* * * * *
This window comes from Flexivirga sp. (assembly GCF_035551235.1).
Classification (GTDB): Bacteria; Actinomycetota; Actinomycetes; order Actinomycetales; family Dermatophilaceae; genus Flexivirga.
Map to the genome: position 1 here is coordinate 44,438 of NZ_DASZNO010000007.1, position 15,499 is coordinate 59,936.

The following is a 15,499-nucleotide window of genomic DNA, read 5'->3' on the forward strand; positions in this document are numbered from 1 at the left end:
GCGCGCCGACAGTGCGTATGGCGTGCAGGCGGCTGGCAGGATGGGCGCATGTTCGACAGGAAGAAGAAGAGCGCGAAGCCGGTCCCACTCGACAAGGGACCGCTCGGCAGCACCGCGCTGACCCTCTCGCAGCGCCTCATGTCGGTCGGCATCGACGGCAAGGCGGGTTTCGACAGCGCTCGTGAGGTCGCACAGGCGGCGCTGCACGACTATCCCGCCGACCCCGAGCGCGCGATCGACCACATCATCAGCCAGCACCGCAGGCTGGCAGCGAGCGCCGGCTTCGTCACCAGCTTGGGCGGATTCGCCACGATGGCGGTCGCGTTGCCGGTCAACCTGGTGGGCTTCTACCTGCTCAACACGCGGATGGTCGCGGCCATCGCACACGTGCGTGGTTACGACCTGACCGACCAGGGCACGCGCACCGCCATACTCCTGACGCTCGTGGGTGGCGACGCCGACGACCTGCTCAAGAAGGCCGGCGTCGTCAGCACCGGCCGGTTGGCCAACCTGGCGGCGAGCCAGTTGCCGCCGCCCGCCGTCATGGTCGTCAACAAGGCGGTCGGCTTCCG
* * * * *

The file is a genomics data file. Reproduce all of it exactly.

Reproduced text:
This window comes from Flexivirga sp. (assembly GCF_035551235.1).
Classification (GTDB): Bacteria; Actinomycetota; Actinomycetes; order Actinomycetales; family Dermatophilaceae; genus Flexivirga.
Map to the genome: position 1 here is coordinate 44,438 of NZ_DASZNO010000007.1, position 15,499 is coordinate 59,936.

The following is a 15,499-nucleotide window of genomic DNA, read 5'->3' on the forward strand; positions in this document are numbered from 1 at the left end:
GCGCGCCGACAGTGCGTATGGCGTGCAGGCGGCTGGCAGGATGGGCGCATGTTCGACAGGAAGAAGAAGAGCGCGAAGCCGGTCCCACTCGACAAGGGACCGCTCGGCAGCACCGCGCTGACCCTCTCGCAGCGCCTCATGTCGGTCGGCATCGACGGCAAGGCGGGTTTCGACAGCGCTCGTGAGGTCGCACAGGCGGCGCTGCACGACTATCCCGCCGACCCCGAGCGCGCGATCGACCACATCATCAGCCAGCACCGCAGGCTGGCAGCGAGCGCCGGCTTCGTCACCAGCTTGGGCGGATTCGCCACGATGGCGGTCGCGTTGCCGGTCAACCTGGTGGGCTTCTACCTGCTCAACACGCGGATGGTCGCGGCCATCGCACACGTGCGTGGTTACGACCTGACCGACCAGGGCACGCGCACCGCCATACTCCTGACGCTCGTGGGTGGCGACGCCGACGACCTGCTCAAGAAGGCCGGCGTCGTCAGCACCGGCCGGTTGGCCAACCTGGCGGCGAGCCAGTTGCCGCCGCCCGCCGTCATGGTCGTCAACAAGGCGGTCGGCTTCCG